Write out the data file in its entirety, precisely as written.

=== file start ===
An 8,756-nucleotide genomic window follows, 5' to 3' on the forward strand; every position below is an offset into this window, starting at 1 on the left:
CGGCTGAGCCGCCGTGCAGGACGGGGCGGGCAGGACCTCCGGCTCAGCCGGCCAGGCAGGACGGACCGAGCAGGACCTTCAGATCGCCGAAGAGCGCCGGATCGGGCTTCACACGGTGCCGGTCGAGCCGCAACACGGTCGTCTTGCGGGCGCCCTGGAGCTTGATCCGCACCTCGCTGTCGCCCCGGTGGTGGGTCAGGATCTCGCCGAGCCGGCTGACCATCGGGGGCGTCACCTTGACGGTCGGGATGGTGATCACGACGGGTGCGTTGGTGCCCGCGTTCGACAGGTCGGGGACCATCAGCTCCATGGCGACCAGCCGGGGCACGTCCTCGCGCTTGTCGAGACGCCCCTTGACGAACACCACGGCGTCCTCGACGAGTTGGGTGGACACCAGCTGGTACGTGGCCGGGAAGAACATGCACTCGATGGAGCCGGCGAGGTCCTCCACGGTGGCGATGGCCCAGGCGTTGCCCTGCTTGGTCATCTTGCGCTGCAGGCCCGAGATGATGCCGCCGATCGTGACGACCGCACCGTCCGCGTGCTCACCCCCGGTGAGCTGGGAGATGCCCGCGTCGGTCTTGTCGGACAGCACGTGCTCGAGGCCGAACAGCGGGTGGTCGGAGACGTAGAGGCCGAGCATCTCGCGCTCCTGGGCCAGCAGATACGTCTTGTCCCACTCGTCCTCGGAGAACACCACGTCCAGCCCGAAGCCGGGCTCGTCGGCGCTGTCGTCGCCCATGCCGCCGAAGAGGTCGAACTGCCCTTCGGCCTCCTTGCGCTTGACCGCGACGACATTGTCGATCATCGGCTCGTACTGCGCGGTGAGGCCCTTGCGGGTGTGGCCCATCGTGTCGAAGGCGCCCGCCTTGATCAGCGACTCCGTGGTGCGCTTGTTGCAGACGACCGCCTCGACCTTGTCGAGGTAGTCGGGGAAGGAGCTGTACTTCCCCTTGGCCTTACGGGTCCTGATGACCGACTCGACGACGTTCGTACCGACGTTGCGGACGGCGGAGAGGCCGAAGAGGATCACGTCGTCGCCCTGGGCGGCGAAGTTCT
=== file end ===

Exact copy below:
An 8,756-nucleotide genomic window follows, 5' to 3' on the forward strand; every position below is an offset into this window, starting at 1 on the left:
CGGCTGAGCCGCCGTGCAGGACGGGGCGGGCAGGACCTCCGGCTCAGCCGGCCAGGCAGGACGGACCGAGCAGGACCTTCAGATCGCCGAAGAGCGCCGGATCGGGCTTCACACGGTGCCGGTCGAGCCGCAACACGGTCGTCTTGCGGGCGCCCTGGAGCTTGATCCGCACCTCGCTGTCGCCCCGGTGGTGGGTCAGGATCTCGCCGAGCCGGCTGACCATCGGGGGCGTCACCTTGACGGTCGGGATGGTGATCACGACGGGTGCGTTGGTGCCCGCGTTCGACAGGTCGGGGACCATCAGCTCCATGGCGACCAGCCGGGGCACGTCCTCGCGCTTGTCGAGACGCCCCTTGACGAACACCACGGCGTCCTCGACGAGTTGGGTGGACACCAGCTGGTACGTGGCCGGGAAGAACATGCACTCGATGGAGCCGGCGAGGTCCTCCACGGTGGCGATGGCCCAGGCGTTGCCCTGCTTGGTCATCTTGCGCTGCAGGCCCGAGATGATGCCGCCGATCGTGACGACCGCACCGTCCGCGTGCTCACCCCCGGTGAGCTGGGAGATGCCCGCGTCGGTCTTGTCGGACAGCACGTGCTCGAGGCCGAACAGCGGGTGGTCGGAGACGTAGAGGCCGAGCATCTCGCGCTCCTGGGCCAGCAGATACGTCTTGTCCCACTCGTCCTCGGAGAACACCACGTCCAGCCCGAAGCCGGGCTCGTCGGCGCTGTCGTCGCCCATGCCGCCGAAGAGGTCGAACTGCCCTTCGGCCTCCTTGCGCTTGACCGCGACGACATTGTCGATCATCGGCTCGTACTGCGCGGTGAGGCCCTTGCGGGTGTGGCCCATCGTGTCGAAGGCGCCCGCCTTGATCAGCGACTCCGTGGTGCGCTTGTTGCAGACGACCGCCTCGACCTTGTCGAGGTAGTCGGGGAAGGAGCTGTACTTCCCCTTGGCCTTACGGGTCCTGATGACCGACTCGACGACGTTCGTACCGACGTTGCGGACGGCGGAGAGGCCGAAGAGGATCACGTCGTCGCCCTGGGCGGCGAAGTTCT